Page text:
Nola comes to Maryland.
The outer fringes of metal’s extremities are noted for their pungent aroma of mental and physical decay, like a marshy moat at the borders of a dark kingdom, filled to the brim with decaying remnants of life like a septic river of sorts. While some might point to the violent brutality of death metal’s most vile practitioners or the auditory darkness of the rawest adherents to black metal’s 2nd wave, there is a pretty strong case to be made that the jarring, disjointed and noise-driven world of sludge is where the bodies truly go to rot. Though some might point to the more traditional fatalism of bands like Crowbar and Corrosion Of Conformity as what truly typifies the genre, the most extreme end of the world of Nola’s swamp songs is best typified by the death/grinding hybrid sound originally pioneered by Soilent Green.
It is into this sonically abrasive world of minimal accessibility that Baltimore’s own Musket Hawk falls, maintaining the same degree of repulsive dissonance and hardcore angst as their dystopian inspiration, while also occasionally borrowing from the more gothic and bluesy aesthetic of the short-lived fellow travelers of the original scene Acid Bath. Though it is the 3rd full length installment of this Maryland-based outfit’s auditory journey, Upside Of Sick has all the makings of a hungry newcomer looking to recapture the style’s glory days in the mid-1990s. Spearheaded by a vocal display reminiscent of the long lost lovechild of Anal Cunt and Napalm Death, and utilizing the four principle instruments of the genre in guitars, bass, drums and feedback, the resulting music can be best described as an exploratory study into sludge’s entire historical scope while coming off as angst-driven and rage-infused as if it had been thrown together 25 years ago.
Essentially functioning as a power trio in a genre where a second guitarist is rarely necessary, this is a band that is well versed in how to turn a generally minimalist and stripped down style into something that is about as massive as they come, often differentiating one section of a song from the next by all but shifting to a different subgenre. While sludge itself is generally known for having rather abrupt changes in tempo and feel, the particular brand that is dealt out here is exaggerated almost to the point of sheer absurdity, often jumping from a funeral-like trudge to a full on blasting frenzy of chaos like an undead Millennium Falcon making the jump to light speed (minus the warp drive issues). Yet when sifting through the muck and filth that typifies the quality of this band’s sound, there is definitely a melodic contour at play that adds in a feeling of consonant melancholy to temper the blinding rage, like a budding flower amid an array of dead trees amid the murky depths.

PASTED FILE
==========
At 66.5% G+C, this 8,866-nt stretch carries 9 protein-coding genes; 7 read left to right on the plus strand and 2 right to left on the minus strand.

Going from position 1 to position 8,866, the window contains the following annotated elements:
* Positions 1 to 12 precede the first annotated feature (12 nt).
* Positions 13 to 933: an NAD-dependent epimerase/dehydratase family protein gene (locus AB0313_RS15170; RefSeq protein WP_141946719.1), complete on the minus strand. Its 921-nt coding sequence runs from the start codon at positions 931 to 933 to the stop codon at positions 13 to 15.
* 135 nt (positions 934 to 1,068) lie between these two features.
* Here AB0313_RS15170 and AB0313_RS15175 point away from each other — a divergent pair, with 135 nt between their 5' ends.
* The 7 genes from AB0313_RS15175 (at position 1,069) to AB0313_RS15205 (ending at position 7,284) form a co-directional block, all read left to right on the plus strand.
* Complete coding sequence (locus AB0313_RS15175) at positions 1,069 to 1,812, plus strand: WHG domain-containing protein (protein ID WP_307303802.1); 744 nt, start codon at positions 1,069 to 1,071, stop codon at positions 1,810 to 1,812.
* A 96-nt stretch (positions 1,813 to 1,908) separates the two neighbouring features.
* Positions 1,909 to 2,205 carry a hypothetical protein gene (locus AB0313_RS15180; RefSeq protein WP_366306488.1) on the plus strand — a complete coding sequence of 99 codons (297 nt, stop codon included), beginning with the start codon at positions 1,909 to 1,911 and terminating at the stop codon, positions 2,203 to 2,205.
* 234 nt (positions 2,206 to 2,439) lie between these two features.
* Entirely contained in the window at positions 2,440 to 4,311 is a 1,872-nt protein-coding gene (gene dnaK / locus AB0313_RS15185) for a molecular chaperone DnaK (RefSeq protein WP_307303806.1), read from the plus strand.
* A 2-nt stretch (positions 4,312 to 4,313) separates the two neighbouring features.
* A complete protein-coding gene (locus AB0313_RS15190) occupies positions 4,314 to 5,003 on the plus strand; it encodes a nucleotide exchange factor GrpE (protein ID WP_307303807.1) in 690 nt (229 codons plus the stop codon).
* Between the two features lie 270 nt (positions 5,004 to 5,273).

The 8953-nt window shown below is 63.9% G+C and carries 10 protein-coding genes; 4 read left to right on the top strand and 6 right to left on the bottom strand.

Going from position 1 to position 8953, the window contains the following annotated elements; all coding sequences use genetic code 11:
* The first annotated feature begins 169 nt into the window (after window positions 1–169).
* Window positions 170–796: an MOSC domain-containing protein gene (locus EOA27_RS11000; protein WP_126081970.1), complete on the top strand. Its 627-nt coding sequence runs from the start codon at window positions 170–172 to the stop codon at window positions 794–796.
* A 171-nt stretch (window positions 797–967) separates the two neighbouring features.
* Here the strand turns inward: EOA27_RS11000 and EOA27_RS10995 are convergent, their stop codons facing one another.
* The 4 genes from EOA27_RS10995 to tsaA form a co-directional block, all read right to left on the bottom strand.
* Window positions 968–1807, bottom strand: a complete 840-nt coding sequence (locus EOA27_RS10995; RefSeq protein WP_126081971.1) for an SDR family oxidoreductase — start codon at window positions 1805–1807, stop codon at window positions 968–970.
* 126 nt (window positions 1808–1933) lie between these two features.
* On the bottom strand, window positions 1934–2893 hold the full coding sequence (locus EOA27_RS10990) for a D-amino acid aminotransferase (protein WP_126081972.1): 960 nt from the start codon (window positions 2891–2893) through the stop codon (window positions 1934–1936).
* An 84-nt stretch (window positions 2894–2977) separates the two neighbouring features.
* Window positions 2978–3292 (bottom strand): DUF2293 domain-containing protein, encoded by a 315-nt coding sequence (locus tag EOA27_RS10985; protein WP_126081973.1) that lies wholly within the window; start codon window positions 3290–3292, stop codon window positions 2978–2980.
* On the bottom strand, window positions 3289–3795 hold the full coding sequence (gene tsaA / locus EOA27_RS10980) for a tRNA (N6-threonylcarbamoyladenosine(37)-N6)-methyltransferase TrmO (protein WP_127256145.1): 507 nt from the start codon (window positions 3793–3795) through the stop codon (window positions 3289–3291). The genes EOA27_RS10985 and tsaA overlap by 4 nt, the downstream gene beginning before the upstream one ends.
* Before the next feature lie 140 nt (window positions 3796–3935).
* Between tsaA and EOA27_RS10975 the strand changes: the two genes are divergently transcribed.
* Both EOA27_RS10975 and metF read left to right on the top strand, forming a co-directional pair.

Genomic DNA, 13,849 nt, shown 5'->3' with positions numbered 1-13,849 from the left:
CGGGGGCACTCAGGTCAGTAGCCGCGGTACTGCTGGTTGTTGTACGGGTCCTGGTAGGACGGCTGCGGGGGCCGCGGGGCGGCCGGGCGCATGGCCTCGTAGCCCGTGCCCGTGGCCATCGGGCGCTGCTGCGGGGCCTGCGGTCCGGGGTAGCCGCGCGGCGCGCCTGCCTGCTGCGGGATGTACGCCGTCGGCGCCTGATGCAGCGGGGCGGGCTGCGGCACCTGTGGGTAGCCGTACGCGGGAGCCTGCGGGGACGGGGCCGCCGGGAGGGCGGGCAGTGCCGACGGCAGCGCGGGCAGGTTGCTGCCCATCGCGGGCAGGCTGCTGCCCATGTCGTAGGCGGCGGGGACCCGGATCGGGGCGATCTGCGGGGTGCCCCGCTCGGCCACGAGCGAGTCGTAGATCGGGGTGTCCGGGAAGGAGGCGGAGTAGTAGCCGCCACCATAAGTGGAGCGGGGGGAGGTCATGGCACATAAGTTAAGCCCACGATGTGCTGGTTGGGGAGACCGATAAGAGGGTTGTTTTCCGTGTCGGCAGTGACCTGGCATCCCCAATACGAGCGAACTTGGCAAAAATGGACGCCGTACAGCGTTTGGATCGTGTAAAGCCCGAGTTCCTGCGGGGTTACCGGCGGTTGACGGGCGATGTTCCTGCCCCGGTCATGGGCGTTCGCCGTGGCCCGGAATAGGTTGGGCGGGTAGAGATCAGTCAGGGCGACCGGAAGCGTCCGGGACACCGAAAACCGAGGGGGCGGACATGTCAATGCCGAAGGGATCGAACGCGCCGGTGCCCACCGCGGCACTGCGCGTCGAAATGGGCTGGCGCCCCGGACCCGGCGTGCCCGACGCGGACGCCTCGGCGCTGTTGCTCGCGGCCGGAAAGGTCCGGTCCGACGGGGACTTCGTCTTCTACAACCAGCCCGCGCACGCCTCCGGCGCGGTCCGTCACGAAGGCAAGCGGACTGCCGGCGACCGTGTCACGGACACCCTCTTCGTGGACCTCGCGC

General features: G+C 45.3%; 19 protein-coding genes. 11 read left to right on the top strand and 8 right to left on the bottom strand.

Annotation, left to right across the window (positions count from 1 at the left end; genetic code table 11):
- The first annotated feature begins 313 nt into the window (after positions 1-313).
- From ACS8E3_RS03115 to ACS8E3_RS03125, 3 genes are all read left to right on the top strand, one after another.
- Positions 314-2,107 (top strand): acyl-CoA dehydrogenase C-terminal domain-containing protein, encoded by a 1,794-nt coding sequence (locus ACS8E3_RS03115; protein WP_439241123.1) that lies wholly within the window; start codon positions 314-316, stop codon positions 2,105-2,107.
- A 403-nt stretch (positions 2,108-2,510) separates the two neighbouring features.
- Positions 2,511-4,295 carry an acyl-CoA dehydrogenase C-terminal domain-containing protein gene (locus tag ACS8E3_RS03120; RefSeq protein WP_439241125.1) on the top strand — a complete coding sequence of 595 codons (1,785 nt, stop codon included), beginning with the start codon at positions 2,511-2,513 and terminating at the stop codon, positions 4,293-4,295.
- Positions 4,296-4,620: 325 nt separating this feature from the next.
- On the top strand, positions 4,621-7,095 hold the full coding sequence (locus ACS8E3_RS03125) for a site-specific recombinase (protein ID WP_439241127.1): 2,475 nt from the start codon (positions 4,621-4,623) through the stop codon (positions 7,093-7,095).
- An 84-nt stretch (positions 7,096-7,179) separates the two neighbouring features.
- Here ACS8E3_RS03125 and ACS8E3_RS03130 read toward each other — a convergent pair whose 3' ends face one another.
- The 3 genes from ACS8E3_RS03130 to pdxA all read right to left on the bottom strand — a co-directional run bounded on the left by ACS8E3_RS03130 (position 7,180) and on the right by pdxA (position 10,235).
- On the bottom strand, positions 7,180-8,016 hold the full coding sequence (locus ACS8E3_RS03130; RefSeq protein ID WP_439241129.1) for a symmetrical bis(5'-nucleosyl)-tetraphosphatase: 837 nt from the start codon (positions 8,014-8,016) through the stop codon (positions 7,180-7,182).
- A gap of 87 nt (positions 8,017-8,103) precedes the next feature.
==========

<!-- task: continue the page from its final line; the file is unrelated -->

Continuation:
Though not a style known for subtlety to any degree, there is a sort of intricacy to the formula at work here that could be reduced to two song categories. On the shorter side of the spectrum is a trio of songs that rest under the 3 minute mark, and present more of a speedy, punk-infused, impact-based approach to bludgeoning the listener into oblivion. There are occasional respites within these shorter offerings, such as the Black Sabbath-like breakdown section that occupies the middle of “Hexagon”, but overall these offerings present a muddier version of a pure death/grind picture. By contrast, the longer offerings tend to either stomp at a medium pace like the southern metal meets traditional doom riff driven mud fest “Dios Mio” or wallow in a punishingly slow crawl before spazzing out romp “Roidhead Swindler”, though the closing 7 minute display of musicality “Uncouth” provides an equal share of fast and slow with a depressive melodic undertow.
Say what one might about the limited niche that this music occupies, it makes no apologies for where it comes from and what it sets out to do. This is not a polite sounding sort of music that just throws in a few good hooks in a typical verse to chorus fashion, but a rude one-fingered salute to the notion of traditional song structures and tonality. The uninitiated may find this pill a bit too jagged to swallow without gagging on and may want to cut their teeth on the more doom-based and moderated character of Nola’s alumni in Crowbar and Acid Bath before severing their ear drums to this. All the same, though its place of origin is a far cry from this style’s place of birth, it gets a fair bit closer to the eclectic character that generally typified the original Nola sound than a number of international acts that have been toying with it over the course of the past decade.
Released by: Unholy Anarchy Records
Released Date: March 29th 2019
Genre: Sludge/Grind Metal
- Jason / Drums
- Marty / Guitars, Vocals
- Gary / Vocals, Bass
“Upside Of Sick” Track-listing:
1. Roidhead Swindler
3. Dios Mios
4. Punk Rock Ruined My Life
5. Bad Times
The filth-drenched specter of Nola’s infamous southern sludge sound has become a bit more mobile of late, closing the distance between its home town and Baltimore and claiming throngs of converts to its marshland parish